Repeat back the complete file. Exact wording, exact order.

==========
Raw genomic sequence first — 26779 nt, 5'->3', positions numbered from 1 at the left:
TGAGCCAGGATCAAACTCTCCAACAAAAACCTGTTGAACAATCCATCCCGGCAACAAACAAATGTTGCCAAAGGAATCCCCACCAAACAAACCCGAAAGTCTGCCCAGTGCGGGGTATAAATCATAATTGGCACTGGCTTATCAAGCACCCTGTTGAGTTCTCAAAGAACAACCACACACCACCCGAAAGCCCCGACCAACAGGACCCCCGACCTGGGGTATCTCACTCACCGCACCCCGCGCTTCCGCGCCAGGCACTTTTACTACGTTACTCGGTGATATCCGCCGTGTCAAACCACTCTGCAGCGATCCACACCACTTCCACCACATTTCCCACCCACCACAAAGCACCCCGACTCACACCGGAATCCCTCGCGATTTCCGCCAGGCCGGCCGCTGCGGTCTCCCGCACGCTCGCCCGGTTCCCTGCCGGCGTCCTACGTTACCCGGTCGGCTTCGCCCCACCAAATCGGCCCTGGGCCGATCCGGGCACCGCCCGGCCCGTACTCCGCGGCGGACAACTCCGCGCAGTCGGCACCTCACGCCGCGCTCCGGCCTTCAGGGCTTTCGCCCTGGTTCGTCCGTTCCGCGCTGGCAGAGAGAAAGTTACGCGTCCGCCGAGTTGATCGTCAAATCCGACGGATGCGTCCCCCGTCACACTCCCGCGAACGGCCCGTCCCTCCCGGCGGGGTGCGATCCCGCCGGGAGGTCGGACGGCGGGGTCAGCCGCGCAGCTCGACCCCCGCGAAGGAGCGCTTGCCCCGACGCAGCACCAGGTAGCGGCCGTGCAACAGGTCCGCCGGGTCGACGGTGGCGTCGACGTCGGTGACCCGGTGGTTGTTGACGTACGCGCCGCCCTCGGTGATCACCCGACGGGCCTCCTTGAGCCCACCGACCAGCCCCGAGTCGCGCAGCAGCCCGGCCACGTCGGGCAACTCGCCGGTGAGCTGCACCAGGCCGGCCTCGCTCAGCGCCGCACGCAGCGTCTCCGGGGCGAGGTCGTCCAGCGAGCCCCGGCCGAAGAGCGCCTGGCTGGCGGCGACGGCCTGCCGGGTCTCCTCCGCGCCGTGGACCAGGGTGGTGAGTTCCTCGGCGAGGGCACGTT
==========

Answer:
Raw genomic sequence first — 26779 nt, 5'->3', positions numbered from 1 at the left:
TGAGCCAGGATCAAACTCTCCAACAAAAACCTGTTGAACAATCCATCCCGGCAACAAACAAATGTTGCCAAAGGAATCCCCACCAAACAAACCCGAAAGTCTGCCCAGTGCGGGGTATAAATCATAATTGGCACTGGCTTATCAAGCACCCTGTTGAGTTCTCAAAGAACAACCACACACCACCCGAAAGCCCCGACCAACAGGACCCCCGACCTGGGGTATCTCACTCACCGCACCCCGCGCTTCCGCGCCAGGCACTTTTACTACGTTACTCGGTGATATCCGCCGTGTCAAACCACTCTGCAGCGATCCACACCACTTCCACCACATTTCCCACCCACCACAAAGCACCCCGACTCACACCGGAATCCCTCGCGATTTCCGCCAGGCCGGCCGCTGCGGTCTCCCGCACGCTCGCCCGGTTCCCTGCCGGCGTCCTACGTTACCCGGTCGGCTTCGCCCCACCAAATCGGCCCTGGGCCGATCCGGGCACCGCCCGGCCCGTACTCCGCGGCGGACAACTCCGCGCAGTCGGCACCTCACGCCGCGCTCCGGCCTTCAGGGCTTTCGCCCTGGTTCGTCCGTTCCGCGCTGGCAGAGAGAAAGTTACGCGTCCGCCGAGTTGATCGTCAAATCCGACGGATGCGTCCCCCGTCACACTCCCGCGAACGGCCCGTCCCTCCCGGCGGGGTGCGATCCCGCCGGGAGGTCGGACGGCGGGGTCAGCCGCGCAGCTCGACCCCCGCGAAGGAGCGCTTGCCCCGACGCAGCACCAGGTAGCGGCCGTGCAACAGGTCCGCCGGGTCGACGGTGGCGTCGACGTCGGTGACCCGGTGGTTGTTGACGTACGCGCCGCCCTCGGTGATCACCCGACGGGCCTCCTTGAGCCCACCGACCAGCCCCGAGTCGCGCAGCAGCCCGGCCACGTCGGGCAACTCGCCGGTGAGCTGCACCAGGCCGGCCTCGCTCAGCGCCGCACGCAGCGTCTCCGGGGCGAGGTCGTCCAGCGAGCCCCGGCCGAAGAGCGCCTGGCTGGCGGCGACGGCCTGCCGGGTCTCCTCCGCGCCGTGGACCAGGGTGGTGAGTTCCTCGGCGAGGGCACGTT